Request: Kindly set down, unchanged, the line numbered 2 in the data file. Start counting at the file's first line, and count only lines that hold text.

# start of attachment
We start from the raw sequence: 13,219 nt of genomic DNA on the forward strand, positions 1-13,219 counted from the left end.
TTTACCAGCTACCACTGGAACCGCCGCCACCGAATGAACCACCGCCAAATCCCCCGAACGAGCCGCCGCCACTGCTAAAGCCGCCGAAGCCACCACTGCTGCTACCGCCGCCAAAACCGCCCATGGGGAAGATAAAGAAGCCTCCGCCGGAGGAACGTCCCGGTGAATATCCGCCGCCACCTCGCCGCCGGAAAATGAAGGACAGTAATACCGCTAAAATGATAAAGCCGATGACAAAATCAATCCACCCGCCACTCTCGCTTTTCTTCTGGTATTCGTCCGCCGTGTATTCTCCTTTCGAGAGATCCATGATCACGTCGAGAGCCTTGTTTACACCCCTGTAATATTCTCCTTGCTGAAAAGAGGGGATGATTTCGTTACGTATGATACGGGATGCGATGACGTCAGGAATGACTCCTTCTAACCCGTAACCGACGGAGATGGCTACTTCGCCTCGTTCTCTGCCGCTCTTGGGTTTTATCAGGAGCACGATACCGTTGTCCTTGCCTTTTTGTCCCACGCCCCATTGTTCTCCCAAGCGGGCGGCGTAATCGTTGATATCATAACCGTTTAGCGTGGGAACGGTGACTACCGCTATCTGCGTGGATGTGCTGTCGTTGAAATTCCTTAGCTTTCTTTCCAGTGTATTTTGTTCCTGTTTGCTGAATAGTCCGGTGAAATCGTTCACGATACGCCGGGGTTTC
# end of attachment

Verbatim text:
TTTACCAGCTACCACTGGAACCGCCGCCACCGAATGAACCACCGCCAAATCCCCCGAACGAGCCGCCGCCACTGCTAAAGCCGCCGAAGCCACCACTGCTGCTACCGCCGCCAAAACCGCCCATGGGGAAGATAAAGAAGCCTCCGCCGGAGGAACGTCCCGGTGAATATCCGCCGCCACCTCGCCGCCGGAAAATGAAGGACAGTAATACCGCTAAAATGATAAAGCCGATGACAAAATCAATCCACCCGCCACTCTCGCTTTTCTTCTGGTATTCGTCCGCCGTGTATTCTCCTTTCGAGAGATCCATGATCACGTCGAGAGCCTTGTTTACACCCCTGTAATATTCTCCTTGCTGAAAAGAGGGGATGATTTCGTTACGTATGATACGGGATGCGATGACGTCAGGAATGACTCCTTCTAACCCGTAACCGACGGAGATGGCTACTTCGCCTCGTTCTCTGCCGCTCTTGGGTTTTATCAGGAGCACGATACCGTTGTCCTTGCCTTTTTGTCCCACGCCCCATTGTTCTCCCAAGCGGGCGGCGTAATCGTTGATATCATAACCGTTTAGCGTGGGAACGGTGACTACCGCTATCTGCGTGGATGTGCTGTCGTTGAAATTCCTTAGCTTTCTTTCCAGTGTATTTTGTTCCTGTTTGCTGAATAGTCCGGTGAAATCGTTCACGATACGCCGGGGTTTC